HOUSTON (AP) – A former governor of a Mexican border state who prosecutors have said was connected to drug cartels pleaded guilty in a Texas court Thursday to taking more than $3.5 million in bribes for government contracts then laundering that money in the U.S.
In 2013, Yarrington was indicted in the U.S. on eight counts, including racketeering, drug smuggling and conspiracy to commit money laundering. He was a fugitive until his arrest in Italy in 2017, and was later extradited to the U.S.
He initially pleaded not guilty, but on Thursday Yarrington pleaded guilty to the money laundering count in a plea agreement with federal prosecutors, who dropped the other seven charges.
During the hearing, Yarrington, who was dressed in a green jumpsuit, spoke only to answer procedural questions from U.S. District Judge Hilda Tagle.
Yarrington had been accused of taking bribes from the Gulf Cartel and letting it smuggle large amounts of cocaine into the U.S. The indictment also alleged that from 2007 to 2009, Yarrington became involved in drug trafficking.
Federal prosecutor Karen Betancourt said the money from those bribes was laundered in the U.S. through the purchase of real estate and other personal property, including vehicles.
Yarrington has agreed to forfeit any interest he has in a condominium in the South Texas city of Port Isabel, Betancourt said. Other property forfeitures that prosecutors had been pursuing were dismissed with the plea agreement, Chris Flood, one of Yarrington’s attorneys, said.
Flood said after the hearing that his client denies ever being involved with drug cartels and that the details of the plea agreement “clearly showed that now almost 20 years later, the government realizes that he had no involvement with the cartels.”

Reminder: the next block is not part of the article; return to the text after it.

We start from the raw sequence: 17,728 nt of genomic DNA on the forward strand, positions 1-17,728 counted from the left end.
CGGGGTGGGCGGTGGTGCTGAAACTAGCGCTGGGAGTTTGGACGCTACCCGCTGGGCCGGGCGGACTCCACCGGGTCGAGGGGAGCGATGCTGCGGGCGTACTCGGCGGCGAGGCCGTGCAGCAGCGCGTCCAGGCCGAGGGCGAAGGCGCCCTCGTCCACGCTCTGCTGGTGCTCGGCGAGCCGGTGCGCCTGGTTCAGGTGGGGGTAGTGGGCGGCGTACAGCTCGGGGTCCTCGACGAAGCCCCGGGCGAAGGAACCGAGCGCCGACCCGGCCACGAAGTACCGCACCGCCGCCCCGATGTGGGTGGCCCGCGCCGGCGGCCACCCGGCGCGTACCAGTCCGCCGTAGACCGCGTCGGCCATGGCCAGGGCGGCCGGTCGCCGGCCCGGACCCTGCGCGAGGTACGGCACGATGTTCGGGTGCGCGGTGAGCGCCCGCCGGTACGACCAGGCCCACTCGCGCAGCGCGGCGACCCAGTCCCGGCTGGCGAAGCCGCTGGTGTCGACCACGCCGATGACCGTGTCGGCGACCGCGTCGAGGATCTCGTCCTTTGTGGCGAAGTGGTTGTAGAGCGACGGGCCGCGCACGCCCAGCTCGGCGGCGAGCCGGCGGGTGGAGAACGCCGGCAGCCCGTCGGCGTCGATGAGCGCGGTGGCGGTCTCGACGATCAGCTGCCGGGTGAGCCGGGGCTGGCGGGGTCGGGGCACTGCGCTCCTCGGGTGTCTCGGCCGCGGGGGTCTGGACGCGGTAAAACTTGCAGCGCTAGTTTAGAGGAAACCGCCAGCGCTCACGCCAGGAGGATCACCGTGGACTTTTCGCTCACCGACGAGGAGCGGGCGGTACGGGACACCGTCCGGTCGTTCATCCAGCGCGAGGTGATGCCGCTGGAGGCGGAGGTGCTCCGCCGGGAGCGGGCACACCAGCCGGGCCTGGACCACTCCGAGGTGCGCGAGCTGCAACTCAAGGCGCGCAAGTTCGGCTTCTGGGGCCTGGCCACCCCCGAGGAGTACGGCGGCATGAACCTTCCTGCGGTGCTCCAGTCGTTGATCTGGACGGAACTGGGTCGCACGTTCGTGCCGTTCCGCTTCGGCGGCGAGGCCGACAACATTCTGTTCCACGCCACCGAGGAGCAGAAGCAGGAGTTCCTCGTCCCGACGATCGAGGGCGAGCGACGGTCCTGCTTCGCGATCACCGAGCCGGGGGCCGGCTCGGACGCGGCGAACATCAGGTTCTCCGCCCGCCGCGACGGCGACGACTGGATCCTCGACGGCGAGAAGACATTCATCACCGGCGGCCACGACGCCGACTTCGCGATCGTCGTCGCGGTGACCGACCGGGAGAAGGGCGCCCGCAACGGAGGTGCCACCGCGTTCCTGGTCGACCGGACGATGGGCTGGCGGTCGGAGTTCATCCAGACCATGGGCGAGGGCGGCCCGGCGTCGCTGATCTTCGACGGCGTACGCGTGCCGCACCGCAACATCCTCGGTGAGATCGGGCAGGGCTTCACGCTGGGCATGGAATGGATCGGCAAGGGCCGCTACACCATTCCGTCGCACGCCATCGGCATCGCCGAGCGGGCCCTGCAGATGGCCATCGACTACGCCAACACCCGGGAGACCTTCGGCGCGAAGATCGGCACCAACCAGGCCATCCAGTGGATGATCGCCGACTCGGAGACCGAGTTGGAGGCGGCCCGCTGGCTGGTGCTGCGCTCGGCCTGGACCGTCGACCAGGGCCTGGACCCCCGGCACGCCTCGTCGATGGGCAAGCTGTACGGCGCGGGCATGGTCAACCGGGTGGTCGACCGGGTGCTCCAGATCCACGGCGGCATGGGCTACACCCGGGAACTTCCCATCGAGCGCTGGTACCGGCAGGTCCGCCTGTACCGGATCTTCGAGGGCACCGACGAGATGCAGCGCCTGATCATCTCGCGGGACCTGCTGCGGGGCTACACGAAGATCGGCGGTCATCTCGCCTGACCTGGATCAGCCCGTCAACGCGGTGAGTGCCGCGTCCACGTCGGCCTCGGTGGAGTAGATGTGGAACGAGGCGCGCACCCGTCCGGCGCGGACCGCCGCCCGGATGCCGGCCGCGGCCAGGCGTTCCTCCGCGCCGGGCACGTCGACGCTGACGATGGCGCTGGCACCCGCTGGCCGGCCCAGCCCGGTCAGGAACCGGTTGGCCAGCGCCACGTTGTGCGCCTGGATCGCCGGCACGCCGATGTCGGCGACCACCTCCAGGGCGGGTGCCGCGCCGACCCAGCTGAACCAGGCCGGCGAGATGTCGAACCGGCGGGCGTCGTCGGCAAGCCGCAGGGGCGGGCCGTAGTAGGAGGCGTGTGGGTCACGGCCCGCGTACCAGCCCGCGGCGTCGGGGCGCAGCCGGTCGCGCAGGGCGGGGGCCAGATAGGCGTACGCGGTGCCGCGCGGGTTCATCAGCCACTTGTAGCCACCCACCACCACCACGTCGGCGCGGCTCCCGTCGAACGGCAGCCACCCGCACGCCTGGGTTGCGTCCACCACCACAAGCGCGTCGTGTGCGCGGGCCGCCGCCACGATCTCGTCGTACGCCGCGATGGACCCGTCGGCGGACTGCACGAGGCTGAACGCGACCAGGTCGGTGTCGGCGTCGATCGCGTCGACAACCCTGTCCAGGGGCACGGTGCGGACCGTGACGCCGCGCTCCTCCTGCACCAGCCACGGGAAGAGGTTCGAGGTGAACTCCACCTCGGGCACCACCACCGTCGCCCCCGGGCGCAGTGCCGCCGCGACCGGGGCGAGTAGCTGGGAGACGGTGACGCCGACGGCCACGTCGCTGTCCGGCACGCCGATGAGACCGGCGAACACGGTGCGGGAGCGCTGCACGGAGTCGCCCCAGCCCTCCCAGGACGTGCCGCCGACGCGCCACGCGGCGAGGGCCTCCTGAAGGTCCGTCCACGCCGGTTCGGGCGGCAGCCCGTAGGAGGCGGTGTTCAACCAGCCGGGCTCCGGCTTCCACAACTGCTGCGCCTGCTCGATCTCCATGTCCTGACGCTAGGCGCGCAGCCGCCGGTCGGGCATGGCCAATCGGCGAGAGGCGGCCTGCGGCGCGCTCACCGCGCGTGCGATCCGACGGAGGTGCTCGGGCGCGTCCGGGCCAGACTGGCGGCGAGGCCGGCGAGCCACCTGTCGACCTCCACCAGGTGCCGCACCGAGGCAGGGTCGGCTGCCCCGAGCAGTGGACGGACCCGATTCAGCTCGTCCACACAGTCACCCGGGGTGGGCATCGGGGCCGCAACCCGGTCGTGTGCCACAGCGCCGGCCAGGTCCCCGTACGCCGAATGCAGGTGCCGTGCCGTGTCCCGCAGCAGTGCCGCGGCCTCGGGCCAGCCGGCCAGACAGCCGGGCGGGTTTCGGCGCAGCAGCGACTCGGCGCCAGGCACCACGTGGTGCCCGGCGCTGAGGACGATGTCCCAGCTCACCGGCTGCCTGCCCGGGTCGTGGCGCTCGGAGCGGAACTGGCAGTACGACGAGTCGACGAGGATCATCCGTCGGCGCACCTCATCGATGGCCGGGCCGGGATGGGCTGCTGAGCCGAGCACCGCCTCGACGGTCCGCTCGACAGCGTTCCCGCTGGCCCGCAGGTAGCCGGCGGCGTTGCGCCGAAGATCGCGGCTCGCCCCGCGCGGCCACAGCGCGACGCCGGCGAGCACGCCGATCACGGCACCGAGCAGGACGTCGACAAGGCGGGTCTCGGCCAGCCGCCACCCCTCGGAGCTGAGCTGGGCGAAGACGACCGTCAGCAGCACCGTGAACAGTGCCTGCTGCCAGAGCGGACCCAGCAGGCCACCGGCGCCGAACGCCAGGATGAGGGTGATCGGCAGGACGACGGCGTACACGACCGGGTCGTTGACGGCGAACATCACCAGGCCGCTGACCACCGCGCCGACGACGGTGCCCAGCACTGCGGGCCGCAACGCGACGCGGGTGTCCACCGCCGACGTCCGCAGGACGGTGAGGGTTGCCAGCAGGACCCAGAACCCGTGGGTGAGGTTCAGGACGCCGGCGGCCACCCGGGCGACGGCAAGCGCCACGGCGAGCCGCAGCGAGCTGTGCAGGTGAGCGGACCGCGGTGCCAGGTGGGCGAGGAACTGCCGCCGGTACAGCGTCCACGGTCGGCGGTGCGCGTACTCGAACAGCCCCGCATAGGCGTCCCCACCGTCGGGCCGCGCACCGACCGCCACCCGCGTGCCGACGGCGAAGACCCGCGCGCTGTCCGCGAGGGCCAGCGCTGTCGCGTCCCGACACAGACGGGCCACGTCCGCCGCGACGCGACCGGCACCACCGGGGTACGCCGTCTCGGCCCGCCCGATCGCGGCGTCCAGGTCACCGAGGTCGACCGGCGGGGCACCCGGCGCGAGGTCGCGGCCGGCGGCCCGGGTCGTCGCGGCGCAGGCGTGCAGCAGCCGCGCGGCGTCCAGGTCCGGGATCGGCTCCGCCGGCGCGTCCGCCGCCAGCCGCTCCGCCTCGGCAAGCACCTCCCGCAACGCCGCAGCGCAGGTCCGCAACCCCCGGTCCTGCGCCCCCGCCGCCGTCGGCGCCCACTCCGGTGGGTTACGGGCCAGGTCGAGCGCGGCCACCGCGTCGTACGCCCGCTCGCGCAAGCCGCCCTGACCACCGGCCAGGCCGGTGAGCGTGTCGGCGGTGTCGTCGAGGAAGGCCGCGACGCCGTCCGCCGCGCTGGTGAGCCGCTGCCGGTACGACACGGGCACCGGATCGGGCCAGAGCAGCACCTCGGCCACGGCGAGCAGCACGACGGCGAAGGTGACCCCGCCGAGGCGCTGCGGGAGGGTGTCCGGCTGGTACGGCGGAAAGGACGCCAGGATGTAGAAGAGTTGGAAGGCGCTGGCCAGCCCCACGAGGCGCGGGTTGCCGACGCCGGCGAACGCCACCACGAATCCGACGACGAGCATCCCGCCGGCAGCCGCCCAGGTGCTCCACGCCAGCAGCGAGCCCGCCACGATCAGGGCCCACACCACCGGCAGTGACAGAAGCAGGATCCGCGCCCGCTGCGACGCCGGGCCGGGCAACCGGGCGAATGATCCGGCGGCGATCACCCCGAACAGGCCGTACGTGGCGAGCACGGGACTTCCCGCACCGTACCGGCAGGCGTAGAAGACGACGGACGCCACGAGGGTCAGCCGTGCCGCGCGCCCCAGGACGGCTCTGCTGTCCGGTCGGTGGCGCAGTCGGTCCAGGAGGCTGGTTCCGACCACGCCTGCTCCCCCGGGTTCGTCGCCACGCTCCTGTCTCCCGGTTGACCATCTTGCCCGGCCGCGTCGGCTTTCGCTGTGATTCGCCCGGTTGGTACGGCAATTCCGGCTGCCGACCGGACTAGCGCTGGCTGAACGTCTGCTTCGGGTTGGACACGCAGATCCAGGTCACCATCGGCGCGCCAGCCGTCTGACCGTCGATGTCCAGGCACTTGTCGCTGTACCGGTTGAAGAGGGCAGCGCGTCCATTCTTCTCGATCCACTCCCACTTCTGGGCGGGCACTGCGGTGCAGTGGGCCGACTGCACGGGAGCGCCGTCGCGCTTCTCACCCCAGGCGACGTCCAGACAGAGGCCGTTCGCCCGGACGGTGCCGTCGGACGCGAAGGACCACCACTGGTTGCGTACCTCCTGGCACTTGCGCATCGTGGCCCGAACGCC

Angela Dodge, a spokeswoman for the U.S. Attorney’s Office in Houston, declined to comment on whether prosecutors still believe Yarrington worked with the cartels or why no drug-related charges were included in the plea agreement.
No sentencing date has been set. Yarrington faces from nine to more than 11 years in prison. Prosecutors agreed to recommend a term on the lower end of the sentencing guidelines.
Organized crime groups have long had deep roots in Tamaulipas, and Yarrington is one of a string of governors from Mexico’s former ruling Institutional Revolutionary Party who have been charged in corruption cases in recent years.
U.S. officials also have tried to extradite the governor who succeeded Yarrington in 2005, Eugenio Hernández, to face money laundering charges.
Tamaulipas’ current governor, Francisco Garcia Cabeza de Vaca, from the opposition National Action Party, is being investigated on charges of organized crime, money laundering and tax evasion.
Another man who was indicted with Yarrington – Fernando Cano Martinez, who remains a fugitive – is accused of paying bribes to Yarrington in exchange for public works contracts for his construction firm.
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